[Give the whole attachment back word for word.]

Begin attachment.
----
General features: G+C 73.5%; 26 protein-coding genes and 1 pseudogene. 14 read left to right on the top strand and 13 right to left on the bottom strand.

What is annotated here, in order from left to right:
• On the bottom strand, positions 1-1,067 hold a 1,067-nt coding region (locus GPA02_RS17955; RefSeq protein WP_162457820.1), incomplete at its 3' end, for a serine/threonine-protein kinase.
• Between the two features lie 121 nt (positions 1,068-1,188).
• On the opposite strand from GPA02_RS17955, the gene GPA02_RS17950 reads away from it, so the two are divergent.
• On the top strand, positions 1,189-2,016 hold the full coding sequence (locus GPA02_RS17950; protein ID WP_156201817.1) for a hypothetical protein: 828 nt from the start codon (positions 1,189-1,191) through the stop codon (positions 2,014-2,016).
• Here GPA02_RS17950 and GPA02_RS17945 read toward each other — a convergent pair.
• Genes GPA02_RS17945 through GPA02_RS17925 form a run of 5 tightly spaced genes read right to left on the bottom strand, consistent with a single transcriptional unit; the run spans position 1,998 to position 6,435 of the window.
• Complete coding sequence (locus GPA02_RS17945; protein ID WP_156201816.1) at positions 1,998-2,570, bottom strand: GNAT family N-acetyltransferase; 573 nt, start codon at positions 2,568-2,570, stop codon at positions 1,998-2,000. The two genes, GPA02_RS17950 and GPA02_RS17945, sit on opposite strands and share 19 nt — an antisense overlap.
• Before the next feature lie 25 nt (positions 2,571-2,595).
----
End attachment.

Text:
General features: G+C 73.5%; 26 protein-coding genes and 1 pseudogene. 14 read left to right on the top strand and 13 right to left on the bottom strand.

What is annotated here, in order from left to right:
• On the bottom strand, positions 1-1,067 hold a 1,067-nt coding region (locus GPA02_RS17955; RefSeq protein WP_162457820.1), incomplete at its 3' end, for a serine/threonine-protein kinase.
• Between the two features lie 121 nt (positions 1,068-1,188).
• On the opposite strand from GPA02_RS17955, the gene GPA02_RS17950 reads away from it, so the two are divergent.
• On the top strand, positions 1,189-2,016 hold the full coding sequence (locus GPA02_RS17950; protein ID WP_156201817.1) for a hypothetical protein: 828 nt from the start codon (positions 1,189-1,191) through the stop codon (positions 2,014-2,016).
• Here GPA02_RS17950 and GPA02_RS17945 read toward each other — a convergent pair.
• Genes GPA02_RS17945 through GPA02_RS17925 form a run of 5 tightly spaced genes read right to left on the bottom strand, consistent with a single transcriptional unit; the run spans position 1,998 to position 6,435 of the window.
• Complete coding sequence (locus GPA02_RS17945; protein ID WP_156201816.1) at positions 1,998-2,570, bottom strand: GNAT family N-acetyltransferase; 573 nt, start codon at positions 2,568-2,570, stop codon at positions 1,998-2,000. The two genes, GPA02_RS17950 and GPA02_RS17945, sit on opposite strands and share 19 nt — an antisense overlap.
• Before the next feature lie 25 nt (positions 2,571-2,595).